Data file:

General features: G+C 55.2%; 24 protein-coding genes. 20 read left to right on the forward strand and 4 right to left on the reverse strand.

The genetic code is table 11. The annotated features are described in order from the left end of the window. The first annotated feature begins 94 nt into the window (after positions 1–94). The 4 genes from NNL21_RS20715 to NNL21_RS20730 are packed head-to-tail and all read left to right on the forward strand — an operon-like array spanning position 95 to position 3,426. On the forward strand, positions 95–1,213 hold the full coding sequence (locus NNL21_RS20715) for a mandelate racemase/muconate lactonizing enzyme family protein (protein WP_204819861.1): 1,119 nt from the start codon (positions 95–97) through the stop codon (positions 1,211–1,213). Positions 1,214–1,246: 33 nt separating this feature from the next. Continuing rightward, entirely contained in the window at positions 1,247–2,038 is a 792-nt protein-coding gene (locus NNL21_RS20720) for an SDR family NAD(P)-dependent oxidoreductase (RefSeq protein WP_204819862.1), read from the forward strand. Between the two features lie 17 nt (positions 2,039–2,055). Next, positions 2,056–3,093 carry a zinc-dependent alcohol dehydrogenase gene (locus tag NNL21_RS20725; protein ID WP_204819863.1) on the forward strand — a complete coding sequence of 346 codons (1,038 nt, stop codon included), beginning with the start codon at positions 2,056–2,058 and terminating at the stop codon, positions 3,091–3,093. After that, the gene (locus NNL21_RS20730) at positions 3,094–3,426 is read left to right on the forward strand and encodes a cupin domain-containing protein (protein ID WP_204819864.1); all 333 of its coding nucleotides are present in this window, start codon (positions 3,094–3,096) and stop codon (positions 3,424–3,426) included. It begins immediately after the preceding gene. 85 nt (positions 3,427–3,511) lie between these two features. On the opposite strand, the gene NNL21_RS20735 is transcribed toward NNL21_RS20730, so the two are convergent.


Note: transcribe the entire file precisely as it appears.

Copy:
General features: G+C 55.2%; 24 protein-coding genes. 20 read left to right on the forward strand and 4 right to left on the reverse strand.

The genetic code is table 11. The annotated features are described in order from the left end of the window. The first annotated feature begins 94 nt into the window (after positions 1–94). The 4 genes from NNL21_RS20715 to NNL21_RS20730 are packed head-to-tail and all read left to right on the forward strand — an operon-like array spanning position 95 to position 3,426. On the forward strand, positions 95–1,213 hold the full coding sequence (locus NNL21_RS20715) for a mandelate racemase/muconate lactonizing enzyme family protein (protein WP_204819861.1): 1,119 nt from the start codon (positions 95–97) through the stop codon (positions 1,211–1,213). Positions 1,214–1,246: 33 nt separating this feature from the next. Continuing rightward, entirely contained in the window at positions 1,247–2,038 is a 792-nt protein-coding gene (locus NNL21_RS20720) for an SDR family NAD(P)-dependent oxidoreductase (RefSeq protein WP_204819862.1), read from the forward strand. Between the two features lie 17 nt (positions 2,039–2,055). Next, positions 2,056–3,093 carry a zinc-dependent alcohol dehydrogenase gene (locus tag NNL21_RS20725; protein ID WP_204819863.1) on the forward strand — a complete coding sequence of 346 codons (1,038 nt, stop codon included), beginning with the start codon at positions 2,056–2,058 and terminating at the stop codon, positions 3,091–3,093. After that, the gene (locus NNL21_RS20730) at positions 3,094–3,426 is read left to right on the forward strand and encodes a cupin domain-containing protein (protein ID WP_204819864.1); all 333 of its coding nucleotides are present in this window, start codon (positions 3,094–3,096) and stop codon (positions 3,424–3,426) included. It begins immediately after the preceding gene. 85 nt (positions 3,427–3,511) lie between these two features. On the opposite strand, the gene NNL21_RS20735 is transcribed toward NNL21_RS20730, so the two are convergent.